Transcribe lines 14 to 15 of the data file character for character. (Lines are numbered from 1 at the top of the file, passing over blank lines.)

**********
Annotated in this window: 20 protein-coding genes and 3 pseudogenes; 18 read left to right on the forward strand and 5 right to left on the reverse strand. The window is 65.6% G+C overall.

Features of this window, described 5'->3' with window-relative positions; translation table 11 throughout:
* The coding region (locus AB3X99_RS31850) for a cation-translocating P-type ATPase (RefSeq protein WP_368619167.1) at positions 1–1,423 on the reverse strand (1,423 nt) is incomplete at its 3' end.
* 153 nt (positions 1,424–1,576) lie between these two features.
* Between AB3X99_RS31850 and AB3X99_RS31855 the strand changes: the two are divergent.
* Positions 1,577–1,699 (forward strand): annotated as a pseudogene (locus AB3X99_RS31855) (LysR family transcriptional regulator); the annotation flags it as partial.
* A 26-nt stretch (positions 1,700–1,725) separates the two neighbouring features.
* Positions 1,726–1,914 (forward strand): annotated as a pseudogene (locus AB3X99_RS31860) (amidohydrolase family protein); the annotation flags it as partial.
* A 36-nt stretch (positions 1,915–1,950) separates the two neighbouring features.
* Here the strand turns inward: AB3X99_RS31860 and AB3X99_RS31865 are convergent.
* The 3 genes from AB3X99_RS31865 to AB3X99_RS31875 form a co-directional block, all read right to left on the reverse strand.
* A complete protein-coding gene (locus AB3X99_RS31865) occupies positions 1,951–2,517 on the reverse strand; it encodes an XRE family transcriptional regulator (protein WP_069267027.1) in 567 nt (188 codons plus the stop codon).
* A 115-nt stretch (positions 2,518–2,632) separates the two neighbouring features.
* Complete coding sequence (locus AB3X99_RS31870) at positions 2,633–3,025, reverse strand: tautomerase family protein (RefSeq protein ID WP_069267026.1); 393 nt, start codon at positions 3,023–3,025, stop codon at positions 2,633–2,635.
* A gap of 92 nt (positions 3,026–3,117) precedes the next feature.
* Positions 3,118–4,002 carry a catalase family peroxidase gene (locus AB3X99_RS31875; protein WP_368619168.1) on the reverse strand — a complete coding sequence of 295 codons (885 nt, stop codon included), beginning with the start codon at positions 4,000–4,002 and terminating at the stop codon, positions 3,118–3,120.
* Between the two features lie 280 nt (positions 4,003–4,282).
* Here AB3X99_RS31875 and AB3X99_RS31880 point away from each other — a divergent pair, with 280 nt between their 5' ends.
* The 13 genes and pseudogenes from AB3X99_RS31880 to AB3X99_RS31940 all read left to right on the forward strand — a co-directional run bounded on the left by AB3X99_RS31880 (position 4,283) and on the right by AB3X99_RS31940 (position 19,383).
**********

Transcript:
* Complete coding sequence (locus AB3X99_RS31870) at positions 2,633–3,025, reverse strand: tautomerase family protein (RefSeq protein ID WP_069267026.1); 393 nt, start codon at positions 3,023–3,025, stop codon at positions 2,633–2,635.
* A gap of 92 nt (positions 3,026–3,117) precedes the next feature.